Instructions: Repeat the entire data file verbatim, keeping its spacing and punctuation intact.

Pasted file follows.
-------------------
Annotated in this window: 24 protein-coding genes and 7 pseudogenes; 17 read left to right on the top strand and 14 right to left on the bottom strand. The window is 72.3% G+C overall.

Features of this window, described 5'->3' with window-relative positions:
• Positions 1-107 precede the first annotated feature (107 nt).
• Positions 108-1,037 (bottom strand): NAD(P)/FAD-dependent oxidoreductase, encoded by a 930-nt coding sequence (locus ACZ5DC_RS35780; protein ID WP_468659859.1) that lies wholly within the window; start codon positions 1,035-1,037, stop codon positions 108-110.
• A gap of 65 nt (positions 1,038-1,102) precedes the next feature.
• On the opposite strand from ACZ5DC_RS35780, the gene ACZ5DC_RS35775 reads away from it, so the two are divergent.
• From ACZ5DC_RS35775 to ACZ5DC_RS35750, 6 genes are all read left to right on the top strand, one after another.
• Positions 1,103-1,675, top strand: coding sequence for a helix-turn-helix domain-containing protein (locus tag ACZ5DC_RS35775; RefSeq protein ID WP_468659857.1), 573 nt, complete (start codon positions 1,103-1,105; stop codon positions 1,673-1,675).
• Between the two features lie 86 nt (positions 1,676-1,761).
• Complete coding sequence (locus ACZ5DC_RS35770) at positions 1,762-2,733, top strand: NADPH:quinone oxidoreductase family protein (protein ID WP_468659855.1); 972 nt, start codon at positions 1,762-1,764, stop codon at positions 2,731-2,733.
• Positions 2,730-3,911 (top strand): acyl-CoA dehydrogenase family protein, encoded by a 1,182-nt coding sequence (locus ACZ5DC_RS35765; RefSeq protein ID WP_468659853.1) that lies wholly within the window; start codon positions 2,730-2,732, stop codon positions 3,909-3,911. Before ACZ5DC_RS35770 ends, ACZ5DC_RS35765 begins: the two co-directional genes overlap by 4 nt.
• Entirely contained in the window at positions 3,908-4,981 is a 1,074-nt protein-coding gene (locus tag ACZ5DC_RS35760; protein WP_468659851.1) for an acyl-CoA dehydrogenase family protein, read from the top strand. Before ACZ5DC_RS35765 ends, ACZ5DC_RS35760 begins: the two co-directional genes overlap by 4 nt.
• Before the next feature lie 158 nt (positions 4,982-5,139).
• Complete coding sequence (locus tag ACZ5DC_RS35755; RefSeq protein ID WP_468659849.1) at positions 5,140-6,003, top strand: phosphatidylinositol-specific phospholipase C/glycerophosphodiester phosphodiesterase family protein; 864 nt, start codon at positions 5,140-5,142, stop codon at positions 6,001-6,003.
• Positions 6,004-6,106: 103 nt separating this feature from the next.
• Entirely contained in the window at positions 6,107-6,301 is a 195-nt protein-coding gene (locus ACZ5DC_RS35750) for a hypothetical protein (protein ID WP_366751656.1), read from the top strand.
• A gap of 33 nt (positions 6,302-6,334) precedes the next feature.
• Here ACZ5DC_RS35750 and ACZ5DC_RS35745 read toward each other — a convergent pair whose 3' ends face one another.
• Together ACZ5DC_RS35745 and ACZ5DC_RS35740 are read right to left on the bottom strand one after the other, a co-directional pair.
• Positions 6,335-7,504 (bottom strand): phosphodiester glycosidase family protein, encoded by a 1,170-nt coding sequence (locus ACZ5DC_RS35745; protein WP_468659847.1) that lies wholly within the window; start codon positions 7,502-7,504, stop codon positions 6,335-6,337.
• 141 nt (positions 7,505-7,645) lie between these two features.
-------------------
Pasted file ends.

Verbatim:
Annotated in this window: 24 protein-coding genes and 7 pseudogenes; 17 read left to right on the top strand and 14 right to left on the bottom strand. The window is 72.3% G+C overall.

Features of this window, described 5'->3' with window-relative positions:
• Positions 1-107 precede the first annotated feature (107 nt).
• Positions 108-1,037 (bottom strand): NAD(P)/FAD-dependent oxidoreductase, encoded by a 930-nt coding sequence (locus ACZ5DC_RS35780; protein ID WP_468659859.1) that lies wholly within the window; start codon positions 1,035-1,037, stop codon positions 108-110.
• A gap of 65 nt (positions 1,038-1,102) precedes the next feature.
• On the opposite strand from ACZ5DC_RS35780, the gene ACZ5DC_RS35775 reads away from it, so the two are divergent.
• From ACZ5DC_RS35775 to ACZ5DC_RS35750, 6 genes are all read left to right on the top strand, one after another.
• Positions 1,103-1,675, top strand: coding sequence for a helix-turn-helix domain-containing protein (locus tag ACZ5DC_RS35775; RefSeq protein ID WP_468659857.1), 573 nt, complete (start codon positions 1,103-1,105; stop codon positions 1,673-1,675).
• Between the two features lie 86 nt (positions 1,676-1,761).
• Complete coding sequence (locus ACZ5DC_RS35770) at positions 1,762-2,733, top strand: NADPH:quinone oxidoreductase family protein (protein ID WP_468659855.1); 972 nt, start codon at positions 1,762-1,764, stop codon at positions 2,731-2,733.
• Positions 2,730-3,911 (top strand): acyl-CoA dehydrogenase family protein, encoded by a 1,182-nt coding sequence (locus ACZ5DC_RS35765; RefSeq protein ID WP_468659853.1) that lies wholly within the window; start codon positions 2,730-2,732, stop codon positions 3,909-3,911. Before ACZ5DC_RS35770 ends, ACZ5DC_RS35765 begins: the two co-directional genes overlap by 4 nt.
• Entirely contained in the window at positions 3,908-4,981 is a 1,074-nt protein-coding gene (locus tag ACZ5DC_RS35760; protein WP_468659851.1) for an acyl-CoA dehydrogenase family protein, read from the top strand. Before ACZ5DC_RS35765 ends, ACZ5DC_RS35760 begins: the two co-directional genes overlap by 4 nt.
• Before the next feature lie 158 nt (positions 4,982-5,139).
• Complete coding sequence (locus tag ACZ5DC_RS35755; RefSeq protein ID WP_468659849.1) at positions 5,140-6,003, top strand: phosphatidylinositol-specific phospholipase C/glycerophosphodiester phosphodiesterase family protein; 864 nt, start codon at positions 5,140-5,142, stop codon at positions 6,001-6,003.
• Positions 6,004-6,106: 103 nt separating this feature from the next.
• Entirely contained in the window at positions 6,107-6,301 is a 195-nt protein-coding gene (locus ACZ5DC_RS35750) for a hypothetical protein (protein ID WP_366751656.1), read from the top strand.
• A gap of 33 nt (positions 6,302-6,334) precedes the next feature.
• Here ACZ5DC_RS35750 and ACZ5DC_RS35745 read toward each other — a convergent pair whose 3' ends face one another.
• Together ACZ5DC_RS35745 and ACZ5DC_RS35740 are read right to left on the bottom strand one after the other, a co-directional pair.
• Positions 6,335-7,504 (bottom strand): phosphodiester glycosidase family protein, encoded by a 1,170-nt coding sequence (locus ACZ5DC_RS35745; protein WP_468659847.1) that lies wholly within the window; start codon positions 7,502-7,504, stop codon positions 6,335-6,337.
• 141 nt (positions 7,505-7,645) lie between these two features.